World MS Day is officially marked on 30th May every year. In 2019, World MS Day is on Thursday 30 May. The themes each year are chosen by MSIF (Multiple Sclerosis International Federation) in collaboration with its member organisations including MS Australia. The 2019 campaign will be called ‘My Invisible MS’ and the theme is Visibility.
My Invisible MS will raise awareness of the invisible symptoms of MS and the unseen impact of MS on quality of life.
The campaign will give a voice to everyone affected by MS to share their invisible MS symptoms and express what they want others to know and understand about MS to challenge common misconceptions and help people understand how to provide the right support.
On this World MS Day, Milton Village Medical would like to thank Dr Jennie Roberts for sharing her own personal story about her diagnosis of MS and how it has affected her life and family. It is a warm, open and heartfelt memoir and we hope it helps create Visibility concerning MS to our valued patients and community.
Jennie is taking part in the May 50K to raise funds to support MS research. She will be running and walking 50km throughout May (total 100km). She believes that medicine is close to finding a cure. If you would like to sponsor Jennie in this challenge, click on the link below.
For more information about MS visit the MS Australia website https://www.msaustralia.org.au/what-ms
Multiple Sclerosis memoir by Dr Jennie Roberts
My name is Jennie Roberts. I'm 46. I'm a radiologist (doctor) subspecialising in neurology.
I am married to an Englishman - a psychiatrist - and we have 3 wonderful children.
I was diagnosed with Relapsing-Remitting Multiple Sclerosis (RRMS) in 2012. February the 8th to be exact – I remember the day well.
I woke with pain in my right leg and felt generally unwell. It was only that night when I got in the shower that I realised I couldn’t determine the temperature of the water on my leg. I got an icy pole out of the freezer and worked out what level (dermatome) it went to and went to bed – I was tired. The next day I wrote out my own MRI request form (got a colleague to sign it) and had an MRI. I had an incidental little benign nodule on my brain, so they gave me contrast. I then reviewed the images and saw a lesion in my spinal cord and asked to go back on the MRI scanner to see if it enhanced. It did. I also had one lesion in my brain which didn’t enhance.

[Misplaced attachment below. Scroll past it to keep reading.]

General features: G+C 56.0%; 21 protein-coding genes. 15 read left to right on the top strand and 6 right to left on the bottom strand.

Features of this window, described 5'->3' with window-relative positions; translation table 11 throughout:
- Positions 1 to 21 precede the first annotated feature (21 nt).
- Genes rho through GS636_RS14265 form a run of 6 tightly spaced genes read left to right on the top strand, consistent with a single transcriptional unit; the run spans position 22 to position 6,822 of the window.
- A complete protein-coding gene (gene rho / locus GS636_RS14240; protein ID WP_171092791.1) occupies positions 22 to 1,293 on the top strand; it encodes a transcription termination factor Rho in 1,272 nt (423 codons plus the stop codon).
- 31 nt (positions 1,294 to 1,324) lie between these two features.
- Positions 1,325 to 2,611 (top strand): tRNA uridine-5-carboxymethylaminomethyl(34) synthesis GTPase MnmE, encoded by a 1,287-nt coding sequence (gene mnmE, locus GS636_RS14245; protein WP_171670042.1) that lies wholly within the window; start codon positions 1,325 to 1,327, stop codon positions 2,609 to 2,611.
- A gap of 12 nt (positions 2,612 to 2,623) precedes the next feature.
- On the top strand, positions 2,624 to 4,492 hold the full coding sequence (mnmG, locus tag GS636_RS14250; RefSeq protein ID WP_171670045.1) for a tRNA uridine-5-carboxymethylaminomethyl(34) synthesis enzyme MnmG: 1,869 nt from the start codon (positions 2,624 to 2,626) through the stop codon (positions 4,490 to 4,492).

I saw a neurologist shortly thereafter. He told me I had Clinically Isolated Syndrome (CIS) (it’s like a precursor of MS) and if it was him he wouldn’t have treatment. I wanted a second opinion and decided to see the expert in the field. I had an appointment with her 2 weeks later.
She took my history and was very thorough. She told me MS incidence was higher in the well-educated. I was slightly chuffed! I had fatigue and had experienced some other symptoms as well and she thought it was enough to call it MS.
I started a medication called Copaxone about 2 weeks later.
2012 was a tough year, coming to terms with the diagnosis and pain in my leg.
I looked like I may have been coping on the outside, but I wasn’t on the inside.
Then one day my sister Ali told me about this book – Overcoming MS (OMS). She told me that I needed to follow a pretty strict diet. I said, “I can’t deal with strict diets at the moment, I need my alcohol.” She then read it some more and called me back and said “it’s ok … you’re allowed to drink alcohol! “I bought the book. It became my bible.
I never went to a retreat and I'm not sure exactly why.
I did look at dates but when I was diagnosed, I was working full time and had 3 children aged 7, 5 and 3. I also had a holiday planned … climbing Mt Kilimanjaro for my 40th later that year.
Although I was anxious my husband and I still went and climbed the mountain. It was great and maybe as good as a retreat.